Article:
Brighton activist to challenge police database
An 86-year-old artist from Brighton is taking the police to the High Court to try to get records of his political activities removed from their database.
John Catt, who has taken part in demonstrations for decades, has been given leave to challenge the National Public Order Intelligence Unit (NPOIU).
Although his activities have been extensively documented by police, he has no criminal record.
NPOIU said it would be inappropriate to comment on the ongoing legal process.
Mr Catt was present at a May Day protest in Brighton on Saturday at which five other people were arrested but he said he sat on the pavement and sketched the demonstration.
Four people were later charged with various offences.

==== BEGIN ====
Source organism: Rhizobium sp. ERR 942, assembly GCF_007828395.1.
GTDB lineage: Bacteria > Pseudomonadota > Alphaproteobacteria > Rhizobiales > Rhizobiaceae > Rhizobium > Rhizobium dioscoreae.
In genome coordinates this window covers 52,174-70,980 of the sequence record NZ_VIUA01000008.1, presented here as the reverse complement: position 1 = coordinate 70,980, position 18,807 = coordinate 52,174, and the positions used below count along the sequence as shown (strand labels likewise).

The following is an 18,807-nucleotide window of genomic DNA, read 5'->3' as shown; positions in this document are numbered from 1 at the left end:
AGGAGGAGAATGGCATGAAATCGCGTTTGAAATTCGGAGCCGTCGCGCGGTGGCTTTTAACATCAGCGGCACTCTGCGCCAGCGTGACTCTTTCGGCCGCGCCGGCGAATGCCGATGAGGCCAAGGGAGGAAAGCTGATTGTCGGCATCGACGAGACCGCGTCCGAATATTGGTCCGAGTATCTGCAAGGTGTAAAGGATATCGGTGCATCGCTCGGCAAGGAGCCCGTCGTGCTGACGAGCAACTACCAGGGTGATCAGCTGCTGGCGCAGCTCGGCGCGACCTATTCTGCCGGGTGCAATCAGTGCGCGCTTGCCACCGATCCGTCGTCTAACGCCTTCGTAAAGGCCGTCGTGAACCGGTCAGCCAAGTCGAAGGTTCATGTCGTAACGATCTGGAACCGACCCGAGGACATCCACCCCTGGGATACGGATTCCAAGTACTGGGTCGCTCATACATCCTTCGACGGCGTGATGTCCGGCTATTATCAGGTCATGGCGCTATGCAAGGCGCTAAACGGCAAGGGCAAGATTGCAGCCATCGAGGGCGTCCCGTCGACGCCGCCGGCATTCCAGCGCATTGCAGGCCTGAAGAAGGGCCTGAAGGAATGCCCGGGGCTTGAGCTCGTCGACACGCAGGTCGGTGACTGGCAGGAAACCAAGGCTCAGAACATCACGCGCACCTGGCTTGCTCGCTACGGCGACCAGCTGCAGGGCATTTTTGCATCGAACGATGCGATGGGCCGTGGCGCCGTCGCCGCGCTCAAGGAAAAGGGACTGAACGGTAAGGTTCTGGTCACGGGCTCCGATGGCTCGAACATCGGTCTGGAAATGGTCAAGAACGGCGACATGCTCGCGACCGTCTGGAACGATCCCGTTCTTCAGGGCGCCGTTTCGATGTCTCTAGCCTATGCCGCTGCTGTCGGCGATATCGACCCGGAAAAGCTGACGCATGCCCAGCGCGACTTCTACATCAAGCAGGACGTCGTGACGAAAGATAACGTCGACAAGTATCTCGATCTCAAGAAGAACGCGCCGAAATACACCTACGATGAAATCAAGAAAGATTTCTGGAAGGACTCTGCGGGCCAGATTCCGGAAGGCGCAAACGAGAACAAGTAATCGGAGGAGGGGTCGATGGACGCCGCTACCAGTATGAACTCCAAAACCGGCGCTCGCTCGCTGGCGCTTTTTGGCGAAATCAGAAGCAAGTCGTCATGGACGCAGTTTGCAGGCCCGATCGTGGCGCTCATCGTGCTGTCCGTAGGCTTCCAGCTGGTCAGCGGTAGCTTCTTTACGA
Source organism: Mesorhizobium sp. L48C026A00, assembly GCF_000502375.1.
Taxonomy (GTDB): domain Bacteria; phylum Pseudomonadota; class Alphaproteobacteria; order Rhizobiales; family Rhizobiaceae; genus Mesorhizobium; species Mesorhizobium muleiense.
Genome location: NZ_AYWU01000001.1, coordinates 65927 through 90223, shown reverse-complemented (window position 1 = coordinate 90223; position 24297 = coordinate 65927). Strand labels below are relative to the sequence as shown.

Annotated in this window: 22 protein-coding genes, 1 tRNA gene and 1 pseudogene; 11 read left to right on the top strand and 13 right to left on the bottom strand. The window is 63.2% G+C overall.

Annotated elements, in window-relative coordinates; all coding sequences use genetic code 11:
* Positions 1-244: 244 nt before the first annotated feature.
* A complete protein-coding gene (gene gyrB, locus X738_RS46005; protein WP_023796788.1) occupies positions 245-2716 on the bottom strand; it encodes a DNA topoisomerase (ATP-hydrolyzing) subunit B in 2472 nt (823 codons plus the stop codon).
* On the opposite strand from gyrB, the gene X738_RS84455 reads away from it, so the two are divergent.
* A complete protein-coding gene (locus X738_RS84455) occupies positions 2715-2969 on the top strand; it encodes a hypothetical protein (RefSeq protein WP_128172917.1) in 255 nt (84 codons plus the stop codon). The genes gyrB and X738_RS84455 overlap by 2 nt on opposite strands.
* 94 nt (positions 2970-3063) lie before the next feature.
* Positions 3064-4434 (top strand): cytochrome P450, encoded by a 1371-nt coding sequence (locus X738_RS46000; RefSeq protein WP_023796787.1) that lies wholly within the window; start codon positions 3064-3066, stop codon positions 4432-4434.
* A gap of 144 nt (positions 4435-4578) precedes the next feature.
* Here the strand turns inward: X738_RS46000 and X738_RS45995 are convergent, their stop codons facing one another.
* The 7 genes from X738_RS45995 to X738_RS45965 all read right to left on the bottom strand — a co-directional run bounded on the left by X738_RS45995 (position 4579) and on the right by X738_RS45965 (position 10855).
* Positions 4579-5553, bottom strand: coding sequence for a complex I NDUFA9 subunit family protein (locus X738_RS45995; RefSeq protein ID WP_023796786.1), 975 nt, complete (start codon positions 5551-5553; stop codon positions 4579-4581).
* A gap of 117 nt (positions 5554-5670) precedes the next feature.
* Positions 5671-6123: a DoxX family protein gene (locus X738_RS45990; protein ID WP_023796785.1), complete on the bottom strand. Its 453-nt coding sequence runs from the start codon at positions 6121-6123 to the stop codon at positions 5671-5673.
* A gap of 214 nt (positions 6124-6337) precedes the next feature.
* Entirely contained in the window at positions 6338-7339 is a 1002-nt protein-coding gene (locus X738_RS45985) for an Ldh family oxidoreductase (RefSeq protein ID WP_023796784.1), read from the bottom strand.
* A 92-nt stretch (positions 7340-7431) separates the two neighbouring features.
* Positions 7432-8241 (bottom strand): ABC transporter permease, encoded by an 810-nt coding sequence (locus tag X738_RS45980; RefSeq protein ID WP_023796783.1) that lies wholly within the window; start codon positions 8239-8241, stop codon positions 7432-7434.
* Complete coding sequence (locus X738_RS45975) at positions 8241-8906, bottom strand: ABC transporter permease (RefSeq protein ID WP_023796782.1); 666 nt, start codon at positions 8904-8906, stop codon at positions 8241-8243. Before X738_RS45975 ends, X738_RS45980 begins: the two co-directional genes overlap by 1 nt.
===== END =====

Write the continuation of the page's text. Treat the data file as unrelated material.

Other campaigns he supports include the long-running protest against Brighton arms manufacturer EDO MBM Technology.
He said police files contained "masses of triviality" about him.
"They put down what t-shirt I am wearing and whether I have had a shave or a haircut," he said.
"It is incriminating people by association. That's got to go."
Mr Catt's solicitors Fisher Meredith hopes the case will be heard in the High Court by the end of this year.
Legal analyst Joshua Rozenberg said if he won, it would be a landmark case.
"If Mr Catt were to establish that the police couldn't keep information on people - even if they had what they would say was a reasonable suspicion about those people - it would make the job of the police more difficult," he said.
Mr Catt said it was "terrific" to be granted permission to sue the police.
"It is not about me it is about all of us who they have got data on - hundreds of thousands of people," he said.
"I am really fighting for all of us."